Sunday, 15 July 2007

Stanley Cup Jinx

It's tough to judge where the Carolina Hurricanes went wrong last season. They had just come off their first Stanley Cup victory over the Edmonton Oilers in 2005-06, but they missed the playoffs. They were the first team to do that since the New Jersey Devils in 1996. They boasted the best defensive forward in Rod Brind'Amour, yet they struggled at keeping the puck out of the net. What went wrong in the Hurricanes' title defence?

The Hurricanes posted a record of 40-34-3-5 last season, and ended up third in the Southeast Division. Their 88 points was four points shy of making the playoffs last season. They had a respectable 241 goals-for, but struggled with 253 goals-against. All in all, they challenged for a playoff spot all season long, but came up short in the end.

In terms of goaltending, Cam Ward wasn't as good as he was in the 2005-06 playoffs, but he provided decent goaltending in posting a 30-21-6 record with a 2.93 GAA, a .897 save precentage, and two shutouts. Where they struggled down was with their backup goaltending in John Grahame. Grahame posted a 10-13-2 record with a 2.85 GAA and a .897 save percentage. While he statistically was better than Ward, it appeared that the team in front of him didn't respond to Grahame's goaltending. The Hurricanes can't ask much more from Grahame, but do need Ward to perform a little better as the top goalie in Carolina if they expect to make the playoffs. Michael Leighton, whom they acquired at the draft from Montreal, is expected to start the season in Albany in the AHL.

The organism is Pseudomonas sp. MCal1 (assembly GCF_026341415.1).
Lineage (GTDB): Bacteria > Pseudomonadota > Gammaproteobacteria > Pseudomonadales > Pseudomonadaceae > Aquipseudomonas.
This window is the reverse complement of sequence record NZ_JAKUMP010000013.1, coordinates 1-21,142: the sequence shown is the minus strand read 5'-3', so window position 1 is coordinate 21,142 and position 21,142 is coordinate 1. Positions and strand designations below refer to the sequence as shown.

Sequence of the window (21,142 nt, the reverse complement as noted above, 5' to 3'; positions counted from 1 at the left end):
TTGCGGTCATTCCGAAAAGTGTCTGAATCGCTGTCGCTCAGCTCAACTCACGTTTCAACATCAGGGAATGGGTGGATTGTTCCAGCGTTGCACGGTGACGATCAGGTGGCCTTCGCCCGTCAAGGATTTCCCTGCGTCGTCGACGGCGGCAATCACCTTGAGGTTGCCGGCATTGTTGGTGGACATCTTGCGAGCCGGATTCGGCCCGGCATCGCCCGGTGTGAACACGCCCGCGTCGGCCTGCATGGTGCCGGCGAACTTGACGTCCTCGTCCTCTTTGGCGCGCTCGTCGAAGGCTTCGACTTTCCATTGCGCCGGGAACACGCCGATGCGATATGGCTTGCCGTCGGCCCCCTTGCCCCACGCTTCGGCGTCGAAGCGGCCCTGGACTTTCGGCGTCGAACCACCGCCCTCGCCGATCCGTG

Defensively, the Hurricanes didn't get much production out of their top six, and this is a problem in the new NHL. Mike Commodore was the top scoring defenseman last season, posting seven goals and 22 assists for 29 points in 82 games. Tim Gleason, Andrew Hutchinson, Glen Wesley, Bret Hedican, Niclas Wallin, and Frantisek Kaberle should be their top seven defenseman, but should more time from Dennis Seidenberg with injuries playing a part on the Hurricanes' blueline. Disgruntled defenseman Anton Babchuk is bring used as trade bait, and will most likely not be in a Hurricanes' uniform this season. Wallin, who is earning far more than what he's worth, is also bring used as trade bait at this point.